Mini-lecture: Autism and talent (UCL)


Uploaded by UCLTV on 13.04.2010

Transcript:
We hear a lot about the
severe impairments
that autism brings
and indeed sometimes there are really very serious and sometimes
devastating
behavioural problems that we can observe.
But we mustn't forget at the same time that there are also some extremely
interesting qualities
in the
very different mind of the autistic person that brings great strength
and, indeed, talent.
So it is very good to
appreciate
the talent that occurs in autism, even though people immediately point out, well,
it's only a minority of autistic people which shows that talent
but I would say to this
yes, it is a minority but it is a very substantial minority.
So let's talk some
rough numbers:
about
10% of people with autism have a very notable
definite talent in some area. It could be music, art, maths.
It could be calendar calculation.
Of this 10%
perhaps there are
a few
hundred
maybe only a hundred,
who are in a group by themselves, the kind of group, where
people
rush to them and make television programmes about them
and
they are on the web and you might well know examples of these absolutely extraordinary people
who stand out with their abilities.
So one of them, for example,
is
Gregory Blackstock, who you can see on the web, who does the most superb drawings of
collections of things,
birds and tools and
animals, vegetables, minerals and here's an example of
many different kinds of radishes that he draws and names.
He calls it, The Rounded World of Radishes. And we've chosen this actually for the cover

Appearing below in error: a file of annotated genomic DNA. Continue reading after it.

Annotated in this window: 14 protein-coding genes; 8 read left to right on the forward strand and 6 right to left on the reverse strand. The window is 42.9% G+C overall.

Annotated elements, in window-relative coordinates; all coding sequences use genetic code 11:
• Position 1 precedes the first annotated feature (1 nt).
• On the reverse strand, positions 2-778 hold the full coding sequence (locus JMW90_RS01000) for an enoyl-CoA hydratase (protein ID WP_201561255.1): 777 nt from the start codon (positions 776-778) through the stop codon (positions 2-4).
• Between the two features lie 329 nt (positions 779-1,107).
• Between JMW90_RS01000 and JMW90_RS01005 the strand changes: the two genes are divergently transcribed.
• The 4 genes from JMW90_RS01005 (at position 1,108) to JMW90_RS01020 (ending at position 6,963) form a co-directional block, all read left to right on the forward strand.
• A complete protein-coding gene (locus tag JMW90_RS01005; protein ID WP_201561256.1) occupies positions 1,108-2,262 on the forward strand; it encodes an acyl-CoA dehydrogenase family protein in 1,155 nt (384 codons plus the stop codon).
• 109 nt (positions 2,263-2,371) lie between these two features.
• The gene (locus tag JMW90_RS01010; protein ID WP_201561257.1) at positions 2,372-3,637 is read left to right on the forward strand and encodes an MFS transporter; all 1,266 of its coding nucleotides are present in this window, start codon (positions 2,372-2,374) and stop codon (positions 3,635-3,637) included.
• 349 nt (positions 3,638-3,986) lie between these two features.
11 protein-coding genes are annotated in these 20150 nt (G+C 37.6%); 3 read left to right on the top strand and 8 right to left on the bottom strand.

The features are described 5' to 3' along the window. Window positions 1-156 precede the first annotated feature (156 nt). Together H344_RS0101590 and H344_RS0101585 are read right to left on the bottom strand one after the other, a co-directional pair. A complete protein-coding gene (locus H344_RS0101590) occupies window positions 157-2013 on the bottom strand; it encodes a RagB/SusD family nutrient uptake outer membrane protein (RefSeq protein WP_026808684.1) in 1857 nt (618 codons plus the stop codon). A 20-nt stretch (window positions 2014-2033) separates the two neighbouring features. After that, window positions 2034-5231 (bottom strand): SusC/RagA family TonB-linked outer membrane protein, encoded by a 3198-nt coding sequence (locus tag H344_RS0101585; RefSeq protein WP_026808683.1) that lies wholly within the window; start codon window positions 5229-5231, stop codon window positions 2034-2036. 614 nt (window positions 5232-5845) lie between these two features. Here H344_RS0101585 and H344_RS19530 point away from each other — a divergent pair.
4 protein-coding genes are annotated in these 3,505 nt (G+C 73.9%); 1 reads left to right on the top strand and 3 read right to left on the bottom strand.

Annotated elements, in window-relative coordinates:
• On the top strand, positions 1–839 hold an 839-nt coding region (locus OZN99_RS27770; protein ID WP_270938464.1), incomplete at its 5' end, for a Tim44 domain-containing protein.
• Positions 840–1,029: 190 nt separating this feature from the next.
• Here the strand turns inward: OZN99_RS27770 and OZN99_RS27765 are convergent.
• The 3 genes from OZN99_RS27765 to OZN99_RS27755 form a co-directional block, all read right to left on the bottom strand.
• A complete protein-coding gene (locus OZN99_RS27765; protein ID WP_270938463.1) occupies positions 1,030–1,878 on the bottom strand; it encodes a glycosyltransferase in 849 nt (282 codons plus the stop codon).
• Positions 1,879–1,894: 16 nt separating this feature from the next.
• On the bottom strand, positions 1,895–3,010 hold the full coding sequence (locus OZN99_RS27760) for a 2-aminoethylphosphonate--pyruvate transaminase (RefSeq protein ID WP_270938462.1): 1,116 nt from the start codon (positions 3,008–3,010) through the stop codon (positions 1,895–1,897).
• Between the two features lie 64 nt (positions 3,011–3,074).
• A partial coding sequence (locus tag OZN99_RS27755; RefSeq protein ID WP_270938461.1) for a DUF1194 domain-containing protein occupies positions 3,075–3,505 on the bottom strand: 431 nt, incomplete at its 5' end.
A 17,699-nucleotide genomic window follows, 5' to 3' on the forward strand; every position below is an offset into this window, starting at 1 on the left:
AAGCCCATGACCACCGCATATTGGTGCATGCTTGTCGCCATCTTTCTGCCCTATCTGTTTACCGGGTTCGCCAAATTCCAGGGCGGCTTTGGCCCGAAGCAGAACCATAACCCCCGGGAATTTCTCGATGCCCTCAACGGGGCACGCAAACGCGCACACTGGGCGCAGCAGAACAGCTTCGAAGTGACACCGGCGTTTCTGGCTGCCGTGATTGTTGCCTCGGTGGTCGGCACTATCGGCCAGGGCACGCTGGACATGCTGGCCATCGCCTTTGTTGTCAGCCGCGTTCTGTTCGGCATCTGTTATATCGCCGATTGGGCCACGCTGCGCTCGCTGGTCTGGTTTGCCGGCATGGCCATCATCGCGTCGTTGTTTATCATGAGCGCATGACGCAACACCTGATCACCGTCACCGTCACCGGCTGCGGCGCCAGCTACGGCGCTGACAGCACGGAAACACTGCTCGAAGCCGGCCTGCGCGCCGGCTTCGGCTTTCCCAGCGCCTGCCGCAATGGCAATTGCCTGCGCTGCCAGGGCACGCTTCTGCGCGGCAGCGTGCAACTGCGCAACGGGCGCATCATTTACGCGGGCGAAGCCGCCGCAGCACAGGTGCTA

of our book,
Autism and Talent, that Francesca Happe and I
edited recently, specifically in an attempt
to draw attention to the extraordinary talent
that occurs in autism
and also to draw attention to the fact that it's still one of the least
understood features about autism.
So what is it about, say,
the art
of an autistic artist,
such as Gregory Blackstock? Well, this, for example, we find
a disregard of convention.
These people are not hampered
by the conventions that we are all very much under. We see often very original
creative art in young children
and they are still not so constrained by all the conventions and that is one
of the advantages and one of the beauties
of art and expression
in autism.
There is much less
preoccupation with appearance, with social nicenesses,
so
the person and indeed the person's brain can devote
specialist areas
to just develop one particular skill,
possibly at the expense of others, but it could be
very similar
to what we see for example in an athlete, who practices one particular skill
day after day and becomes absolutely incredibly competent in this. Without the practice,
it couldn't be done.
There is an idea that if you are
less self-conscience and again I remind you here perhaps of children, young children,
who are
un-self-consciously producing often wonderful creative art
that this un-self-consciousness is perhaps one of the
the positive sides of what otherwise are very great disadvantages of not reflecting
about
yourself
and how you affect
other people.
So you can be
in the flow
in the sort of subconscious flow
of doing something without monitoring this very consciously,
which has sometimes been
considered a very strong aspect
of talent that you can really produce this.
So in other words, we're still in front of a great mystery
and we would love
research to be
moving forward in this particular area because it is something that
has great benefit
for the families of people with autism, even for those families who don't have
children who exhibit these talents because it does
tell us all that
we still need to explore our minds and what it is capable of
and the key
to some of the most mysterious and interesting
aspects of our mind might actually lie
within
individuals with autism.